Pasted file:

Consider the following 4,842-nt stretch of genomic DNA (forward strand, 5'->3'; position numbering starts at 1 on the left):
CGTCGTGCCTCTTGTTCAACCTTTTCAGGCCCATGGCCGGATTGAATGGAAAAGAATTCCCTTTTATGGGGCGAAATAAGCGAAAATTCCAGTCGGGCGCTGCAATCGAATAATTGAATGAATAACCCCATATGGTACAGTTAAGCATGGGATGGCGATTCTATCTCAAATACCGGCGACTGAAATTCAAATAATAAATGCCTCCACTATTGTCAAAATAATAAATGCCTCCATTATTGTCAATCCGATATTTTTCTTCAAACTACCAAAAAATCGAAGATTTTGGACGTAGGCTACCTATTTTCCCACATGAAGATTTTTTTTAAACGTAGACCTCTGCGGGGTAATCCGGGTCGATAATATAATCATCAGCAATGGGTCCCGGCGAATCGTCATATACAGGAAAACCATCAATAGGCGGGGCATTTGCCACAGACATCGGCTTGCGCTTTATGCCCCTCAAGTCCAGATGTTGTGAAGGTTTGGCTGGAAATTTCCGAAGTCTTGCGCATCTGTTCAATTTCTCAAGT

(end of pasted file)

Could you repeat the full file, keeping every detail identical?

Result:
Consider the following 4,842-nt stretch of genomic DNA (forward strand, 5'->3'; position numbering starts at 1 on the left):
CGTCGTGCCTCTTGTTCAACCTTTTCAGGCCCATGGCCGGATTGAATGGAAAAGAATTCCCTTTTATGGGGCGAAATAAGCGAAAATTCCAGTCGGGCGCTGCAATCGAATAATTGAATGAATAACCCCATATGGTACAGTTAAGCATGGGATGGCGATTCTATCTCAAATACCGGCGACTGAAATTCAAATAATAAATGCCTCCACTATTGTCAAAATAATAAATGCCTCCATTATTGTCAATCCGATATTTTTCTTCAAACTACCAAAAAATCGAAGATTTTGGACGTAGGCTACCTATTTTCCCACATGAAGATTTTTTTTAAACGTAGACCTCTGCGGGGTAATCCGGGTCGATAATATAATCATCAGCAATGGGTCCCGGCGAATCGTCATATACAGGAAAACCATCAATAGGCGGGGCATTTGCCACAGACATCGGCTTGCGCTTTATGCCCCTCAAGTCCAGATGTTGTGAAGGTTTGGCTGGAAATTTCCGAAGTCTTGCGCATCTGTTCAATTTCTCAAGT